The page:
The Great Joke
G. K. Chesterton in his study. (public domain)
G.K. Chesterton has intrigued me since my youth minister first introduced me to the big man’s writing in ninth grade. I tend toward melancholy, and there is a powerful current of joy running through all of Chesterton’s work that has since mystified and captivated me, even as I’ve struggled to believe in it at all. A recurring concept in Chesterton’s writings is that only those who take something very seriously can really take it lightly. Chesterton is known as the Prince of Paradox, and this one has stumped me for many years. I might say it has haunted me. It didn’t make any sense, but still I sensed it to be true.
Joy has been elusive to me. At one point, I called myself a ‘detrimentalist’, and wondered why, since I seemed to take everything so seriously, I wasn’t able to break through to Chesterton’s way of taking things lightly. The only kind of lightness I really knew how to do was, in reality, flippancy, which is a fear-filled unwillingness to take a serious look at anything. Joy was hidden from me. I would arrive as the thread of smoke straggled from a just-extinguished candle, or feel the lingering warmth of the brass door knob as I entered the room, coldness billowing through the open window where some fiery angel had only just vacated the place. There was some Presence I simply couldn’t find my way to.
I recently asked a friend for a book recommendation. She’s studying at St. Andrew’s in Scotland, and I figured there’d be some goodly tome that would emerge from her reading as particularly helpful. She told me to find Josef Pieper’s Only the Lover Sings. It’s just a little guy, this book. Less than a hundred pages, I think. I’ve read and re-read it over the last year, and my scribbles in the margins are getting out of hand. Peiper never mentions G.K. Chesterton, but I feel the spirit of Chesterton lurking behind the trail of ideas Peiper traces as he endeavors to illuminate a sequence of meaning that moves from rest…to beholding… to music… to remembering… to feasting. I once told my mentor that I wished I could see through whatever ‘lenses’ Chesterton, Lewis, and Tolkien saw through. His reply was surgical, “Oh, Matthew, they didn’t see through lenses. They were beginning to see without them, and truly.” Something like scales fell from Paul’s eyes; something new entered my line of sight that day. Pieper, like the authors I love the best and the friendships I treasure, is helping me to see reality truly, without my lenses.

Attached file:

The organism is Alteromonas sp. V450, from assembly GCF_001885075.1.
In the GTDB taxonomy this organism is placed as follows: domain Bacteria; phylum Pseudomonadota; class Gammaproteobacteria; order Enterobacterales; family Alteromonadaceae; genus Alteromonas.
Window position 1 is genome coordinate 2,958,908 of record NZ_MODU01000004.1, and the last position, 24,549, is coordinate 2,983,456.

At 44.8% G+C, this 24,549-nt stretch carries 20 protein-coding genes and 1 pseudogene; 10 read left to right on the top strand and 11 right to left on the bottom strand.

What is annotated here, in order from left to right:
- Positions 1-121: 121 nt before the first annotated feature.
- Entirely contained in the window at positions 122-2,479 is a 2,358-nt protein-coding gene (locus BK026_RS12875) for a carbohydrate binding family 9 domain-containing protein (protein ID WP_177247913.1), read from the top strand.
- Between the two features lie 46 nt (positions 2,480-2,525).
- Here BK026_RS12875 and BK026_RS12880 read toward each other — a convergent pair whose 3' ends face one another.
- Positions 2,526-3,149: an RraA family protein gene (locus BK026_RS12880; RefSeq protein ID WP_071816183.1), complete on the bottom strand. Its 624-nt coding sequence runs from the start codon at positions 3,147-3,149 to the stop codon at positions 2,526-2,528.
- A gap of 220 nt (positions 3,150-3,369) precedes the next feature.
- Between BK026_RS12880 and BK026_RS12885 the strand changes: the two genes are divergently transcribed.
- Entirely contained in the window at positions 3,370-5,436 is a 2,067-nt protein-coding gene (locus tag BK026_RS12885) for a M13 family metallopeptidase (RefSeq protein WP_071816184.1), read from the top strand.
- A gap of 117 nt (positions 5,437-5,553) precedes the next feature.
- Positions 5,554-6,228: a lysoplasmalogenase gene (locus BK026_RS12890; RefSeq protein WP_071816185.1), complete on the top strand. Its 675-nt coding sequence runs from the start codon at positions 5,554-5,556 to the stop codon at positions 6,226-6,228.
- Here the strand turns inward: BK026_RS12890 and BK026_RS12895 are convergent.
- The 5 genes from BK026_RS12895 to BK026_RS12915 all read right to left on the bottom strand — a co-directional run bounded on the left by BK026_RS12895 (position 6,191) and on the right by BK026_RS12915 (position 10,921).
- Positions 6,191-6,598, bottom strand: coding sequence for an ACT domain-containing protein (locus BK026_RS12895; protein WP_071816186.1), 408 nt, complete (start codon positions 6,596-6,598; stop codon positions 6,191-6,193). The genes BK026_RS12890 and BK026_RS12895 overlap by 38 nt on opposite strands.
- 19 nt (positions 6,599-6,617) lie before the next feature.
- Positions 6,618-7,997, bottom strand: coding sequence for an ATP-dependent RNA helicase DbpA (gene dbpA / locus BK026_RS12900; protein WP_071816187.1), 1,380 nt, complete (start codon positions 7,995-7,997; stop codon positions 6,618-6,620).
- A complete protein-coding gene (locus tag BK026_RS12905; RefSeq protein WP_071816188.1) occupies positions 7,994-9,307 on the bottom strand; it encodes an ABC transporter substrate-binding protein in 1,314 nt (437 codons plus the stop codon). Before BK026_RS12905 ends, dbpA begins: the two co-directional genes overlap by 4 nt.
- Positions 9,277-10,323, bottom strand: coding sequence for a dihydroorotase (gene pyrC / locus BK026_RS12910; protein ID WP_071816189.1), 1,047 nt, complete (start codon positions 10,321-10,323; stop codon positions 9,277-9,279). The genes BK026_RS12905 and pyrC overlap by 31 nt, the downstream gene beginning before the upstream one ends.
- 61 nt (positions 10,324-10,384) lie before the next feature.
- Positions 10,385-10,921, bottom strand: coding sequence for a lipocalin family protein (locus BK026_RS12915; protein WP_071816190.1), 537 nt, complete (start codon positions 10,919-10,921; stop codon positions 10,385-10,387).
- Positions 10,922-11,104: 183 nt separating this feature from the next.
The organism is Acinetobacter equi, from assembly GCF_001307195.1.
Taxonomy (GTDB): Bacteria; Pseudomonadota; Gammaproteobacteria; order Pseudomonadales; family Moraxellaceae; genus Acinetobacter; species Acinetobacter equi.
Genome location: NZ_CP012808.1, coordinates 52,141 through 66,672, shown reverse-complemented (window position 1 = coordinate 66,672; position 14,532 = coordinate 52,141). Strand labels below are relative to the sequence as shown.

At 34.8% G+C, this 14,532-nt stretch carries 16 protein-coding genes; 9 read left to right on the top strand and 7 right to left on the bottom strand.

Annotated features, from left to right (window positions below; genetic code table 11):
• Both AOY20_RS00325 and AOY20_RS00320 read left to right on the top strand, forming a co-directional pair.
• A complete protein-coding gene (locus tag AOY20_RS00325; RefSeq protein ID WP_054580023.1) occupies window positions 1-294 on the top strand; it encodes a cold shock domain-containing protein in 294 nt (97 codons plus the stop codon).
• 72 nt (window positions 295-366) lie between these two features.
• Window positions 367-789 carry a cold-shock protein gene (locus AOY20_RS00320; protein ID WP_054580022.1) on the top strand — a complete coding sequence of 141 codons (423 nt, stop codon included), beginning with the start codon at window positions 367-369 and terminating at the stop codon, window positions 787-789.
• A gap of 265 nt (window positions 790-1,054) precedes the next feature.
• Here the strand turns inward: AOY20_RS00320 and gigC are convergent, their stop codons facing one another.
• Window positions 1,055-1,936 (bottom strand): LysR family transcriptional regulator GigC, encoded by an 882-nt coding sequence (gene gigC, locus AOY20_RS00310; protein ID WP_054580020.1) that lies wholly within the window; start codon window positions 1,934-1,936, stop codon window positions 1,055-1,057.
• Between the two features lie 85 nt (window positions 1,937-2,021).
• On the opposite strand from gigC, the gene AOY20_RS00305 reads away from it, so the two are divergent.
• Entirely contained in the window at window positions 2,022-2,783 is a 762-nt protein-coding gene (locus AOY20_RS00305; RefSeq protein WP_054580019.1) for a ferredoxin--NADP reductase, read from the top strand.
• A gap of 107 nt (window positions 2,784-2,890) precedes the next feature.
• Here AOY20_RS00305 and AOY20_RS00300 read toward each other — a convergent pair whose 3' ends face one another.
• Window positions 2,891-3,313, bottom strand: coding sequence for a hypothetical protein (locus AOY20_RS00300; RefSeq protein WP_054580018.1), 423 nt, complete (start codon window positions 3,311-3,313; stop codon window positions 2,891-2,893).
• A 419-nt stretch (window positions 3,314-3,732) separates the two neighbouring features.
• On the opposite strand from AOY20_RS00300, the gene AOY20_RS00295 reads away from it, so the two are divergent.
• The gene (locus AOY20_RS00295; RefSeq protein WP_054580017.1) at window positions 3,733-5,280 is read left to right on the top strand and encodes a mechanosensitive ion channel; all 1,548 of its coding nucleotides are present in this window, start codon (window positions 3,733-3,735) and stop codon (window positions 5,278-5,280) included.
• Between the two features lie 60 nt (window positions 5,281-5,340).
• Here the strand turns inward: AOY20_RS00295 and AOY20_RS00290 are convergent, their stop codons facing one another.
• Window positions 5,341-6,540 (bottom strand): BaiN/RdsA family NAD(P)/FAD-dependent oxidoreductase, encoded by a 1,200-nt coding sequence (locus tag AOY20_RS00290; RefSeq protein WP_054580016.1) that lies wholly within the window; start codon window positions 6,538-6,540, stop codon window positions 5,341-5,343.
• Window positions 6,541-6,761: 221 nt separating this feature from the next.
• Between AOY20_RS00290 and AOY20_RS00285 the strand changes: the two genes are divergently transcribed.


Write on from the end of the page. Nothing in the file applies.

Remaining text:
Peiper points out that to be a human being is never static – it is necessarily to be in motion toward. There is no way to be but to be on the way. At the heart of our existence is the fundamental of pilgrimage toward the greatest Good. We are pilgrims ever seeking our dear homeland. We are family members ever journeying toward the heart of our Father. We’ve been called home. As persons created in the image of the Trinity, pilgrimage, like all relationship, is not about completion but capacity, the further we go the further there is to go (further up and further in, as Lewis said). The unnaturalness of death reminds us that relationship, even amongst humans, is meant to be endless as He is endless. To be human, by God’s grace, is to be a pilgrim.
But we can settle for less than the Greatest Good, of course – that is, we may cease pilgrimage. Here, we atrophy our personhood. It’s like duct-taping the branch to a light-pole, rather than grafting it into the True Vine.
This is where Pieper begins to shed light on Chesterton’s paradox of seriousness and levity that I began with. If we halt pilgrimage for lesser goods than God, we are not stopping to rest along the way, we are leaving the way and will only ever be restless. Pilgrims are looking for the face of God, always turning their own faces toward him. When we stop looking, we stop seeing. Beholding is a reciprocal reality; when we behold we find ourselves to be held in the loving gaze of an Other. This is part of the way of the Cross, which calls us to behold the slain Lamb of God, and in beholding him to find ourselves beheld in his astonishing compassion. Who expects to find God’s face looking upon them so lovingly? Who can bear the surprise of discovering yourself to be the beloved and keep yourself from singing? But only the pilgrim finds out; only the lover sings.